A game change in public service

Job seekers line up at a job fair at Tianjin University

Demand for once coveted civil servant jobs in China is declining

Illustration by Charles Williams of a digitised Shakespeare
©Charles Williams

No winners in UK’s battle of the bards

Both England’s Shakespeare and Scotland’s Burns wrote in relation to British unity

Longevity is here to stay – embrace it

The total number of centenarians is projected to rise from 14,000 in 2013 to 111,000 in 2037

Sleaze v spin in Mexico’s race for reform

Enrique Peña Nieto’s government combines reform with rigid control, writes Jude Webber

When a touchy-feely approach can work

An American has helped orphans in China by getting officials to say No

Tea, sex and one last cavalry charge

The centenary of the first world war has not gone unnoticed in India

A dirty pretty city takes on Beijing

Paris can ill-afford a further pollution stain on its image, writes Hugh Carnegy

No more free rides for app-slingers

The battle for the mobile payments market gave rise to a strange version of the China dream, says Patti Waldmeir

The sun never sets on Eton’s empire

Controversy over the school reflects the increasing polarisation between rich and poor

Look to Renzi for la dolce vita

Disillusion with the old elite adds to Italian hopes for the new young leader, says Guy Dinmore

If only Plato were running Barclays

Pay inequalities have widened recently but shareholders are more worried by performance

The Asian work ethic comes at a price

Modern Chinese are increasingly worried about being pushed too hard, writes Patti Waldmeir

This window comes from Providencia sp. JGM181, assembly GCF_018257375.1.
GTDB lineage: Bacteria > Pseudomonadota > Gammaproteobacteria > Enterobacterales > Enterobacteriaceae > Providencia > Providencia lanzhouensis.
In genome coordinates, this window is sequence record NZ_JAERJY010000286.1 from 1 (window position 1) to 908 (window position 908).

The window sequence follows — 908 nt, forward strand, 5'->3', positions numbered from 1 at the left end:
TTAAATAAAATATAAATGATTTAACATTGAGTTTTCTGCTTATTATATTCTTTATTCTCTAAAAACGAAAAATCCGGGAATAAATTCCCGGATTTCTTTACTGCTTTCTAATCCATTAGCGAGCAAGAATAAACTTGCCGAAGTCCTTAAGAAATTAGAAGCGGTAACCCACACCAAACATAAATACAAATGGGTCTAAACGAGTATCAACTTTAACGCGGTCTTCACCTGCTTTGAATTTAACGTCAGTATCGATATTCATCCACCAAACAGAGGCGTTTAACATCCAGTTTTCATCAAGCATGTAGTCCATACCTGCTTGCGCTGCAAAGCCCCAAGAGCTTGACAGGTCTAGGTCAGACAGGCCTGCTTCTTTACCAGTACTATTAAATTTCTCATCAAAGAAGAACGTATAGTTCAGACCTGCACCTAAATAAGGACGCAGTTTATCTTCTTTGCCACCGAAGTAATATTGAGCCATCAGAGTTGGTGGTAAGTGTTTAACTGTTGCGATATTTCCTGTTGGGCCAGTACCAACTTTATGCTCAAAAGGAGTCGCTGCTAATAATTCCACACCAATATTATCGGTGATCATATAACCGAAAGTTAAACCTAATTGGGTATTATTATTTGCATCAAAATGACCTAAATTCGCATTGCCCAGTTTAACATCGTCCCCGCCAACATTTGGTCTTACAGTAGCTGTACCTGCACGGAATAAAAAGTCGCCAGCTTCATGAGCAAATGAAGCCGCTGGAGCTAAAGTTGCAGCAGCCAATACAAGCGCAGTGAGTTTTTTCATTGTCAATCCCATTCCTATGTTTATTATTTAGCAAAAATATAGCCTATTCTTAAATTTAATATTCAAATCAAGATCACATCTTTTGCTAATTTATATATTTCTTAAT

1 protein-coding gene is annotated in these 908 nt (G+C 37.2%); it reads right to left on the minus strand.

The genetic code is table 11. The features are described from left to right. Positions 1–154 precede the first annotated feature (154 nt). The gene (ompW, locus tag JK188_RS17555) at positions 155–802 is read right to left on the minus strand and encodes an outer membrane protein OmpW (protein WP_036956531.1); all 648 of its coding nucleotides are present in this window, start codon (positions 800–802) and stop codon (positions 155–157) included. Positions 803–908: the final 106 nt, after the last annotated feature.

Vikings and the modern age

The UK is gripped by Scandimania, and it is not just TV thrillers that are the focus of attention

Turkey’s bazaar of bootleg tapes

Bugged recordings of prominent Turks are appearing almost every day

Tax credit that costs NY its cool

New York has lured The Tonight Show back after 42 years with a financial incentive

Sticky or sweet – China’s tricky choice

The country witnessed a clash of eastern and western cultures, writes Patti Waldmeir

Can online trolls be confined to caves?

One in 20 internet users engages in trolling, the posting of abusive comments, writes Brian Groom

A journey back to running with tigers

The Anglo Irish Bank trial is reminding the Irish of the famed boom years

The new year rides in on a whimper

Abstemiousness and pollution have put a damper on celebrations

An Olympic sprint for the finish line

Preparations for Sochi are a lesson in Russia’s love for superlatives, says Courtney Weaver